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Labyrinth (1986) Print E-mail
Friday, 09 October 2009
ImageThere are few films that really strike the imagination and take the audience into another world.  “Labyrinth” is one of those films.  The movie comes from the inspiring mind of Jim Henson, creator of the muppets.  His puppet mastering and visions were unique to the entertainment industry and the industry has never found a replacement since his death in 1990.  “Labyrinth” was Henson’s last major production, although there are some credits to his name since his death.

The film is sometimes considered a sequel to Henson’s other major feature, “The Dark Crystal.”  While there are no common threads between the stories and characters, Henson’s imagination is eminent throughout each and they feel tied together.  While “The Dark Crystal” was purely puppets, “Labyrinth” incorporates human actors and puppets.  George Lucas, creator of “Star Wars” is an executive producer of the film and handler of the visual effects.

“Labyrinth” is inventive and highly imaginative.  The film’s characters are memorable to say the least.  Every character has their part in the film no matter how minor they are.  The story and characters are a mix of pure imagination and Alice in Wonderland.  Sarah, played by a young Jennifer Connelly, is a girl who aspires to be an actress.  She spends all her time by herself, reading from her playbooks and dressing up in fantasy costumes.  Sarah is distraught that she has to look after her baby brother, Toby, again while her parents leave for a night.  She is also in the awkward teenage phase in which she hates her parents, especially her stepmother, but at the same time wants her father to notice her.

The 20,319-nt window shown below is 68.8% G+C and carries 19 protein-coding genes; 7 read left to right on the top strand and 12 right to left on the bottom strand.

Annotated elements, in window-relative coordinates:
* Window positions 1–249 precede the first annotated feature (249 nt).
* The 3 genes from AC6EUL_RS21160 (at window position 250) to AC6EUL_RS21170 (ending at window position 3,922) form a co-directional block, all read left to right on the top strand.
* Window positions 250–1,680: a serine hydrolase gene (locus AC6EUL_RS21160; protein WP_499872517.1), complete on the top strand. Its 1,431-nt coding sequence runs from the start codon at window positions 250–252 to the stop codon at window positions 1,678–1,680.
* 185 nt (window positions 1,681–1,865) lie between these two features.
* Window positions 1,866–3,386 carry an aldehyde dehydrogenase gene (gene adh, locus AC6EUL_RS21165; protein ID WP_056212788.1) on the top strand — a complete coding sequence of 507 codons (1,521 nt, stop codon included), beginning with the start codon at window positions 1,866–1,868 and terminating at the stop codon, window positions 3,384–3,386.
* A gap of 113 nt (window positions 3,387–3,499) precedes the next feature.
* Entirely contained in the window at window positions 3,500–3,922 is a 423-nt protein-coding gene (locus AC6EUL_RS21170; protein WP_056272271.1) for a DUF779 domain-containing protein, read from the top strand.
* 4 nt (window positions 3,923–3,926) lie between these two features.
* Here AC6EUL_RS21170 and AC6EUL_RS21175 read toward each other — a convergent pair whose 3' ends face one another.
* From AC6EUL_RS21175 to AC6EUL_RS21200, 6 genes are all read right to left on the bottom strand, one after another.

When Toby won’t stop crying she gets agitated and wishes for the goblins of her storybooks to come and take Toby away.  The Goblin King, Jareth (David Bowie) obliges and the baby’s crying is silenced as he is kidnapped.  Sarah immediately realizes her mistake, but the Goblin King is not going to budge.  Sarah has 13 hours to make her way through the labyrinth to the castle on the other side of Goblin City in order to save her baby brother and stop him from turning into a goblin forever.

The labyrinth is wrought with danger and unexpected challenges.  From the moment that she enters she is completely confused and at a loss as to what to do.  The labyrinth creatures are manipulative and always lead her in the wrong direction.  You would think that Sarah would eventually learn that whatever the characters tell her to do, she should do the opposite.

Along her journey through the labyrinth, Sarah meets Hoggle, a deceiving troll that struggles with his own coward nature and wanting to be friends with Sarah.  Sarah also befriends Ludo, a kind-hearted beast and Didymus, a valiant and talkative little furry creature.  Along her journey, the Goblin King begins to fall in love with Sarah, despite his attempts to keep her from reaching the castle.  He wants her to join him as his queen and remain in Goblin City forever.  However, Sarah’s will is stronger and she breaks the evil clutches of the Jareth.
“Labyrinth” is a perfect story of good versus evil.  The film has become one of the most beloved puppet classics for those of the generation.  Yes, the film is truly an 80s creation, especially when watching David Bowie.  Bowie is way over the top, but it works for the film.  His music compositions remain powerful after all these years. “Labyrinth” is truly a cult classic.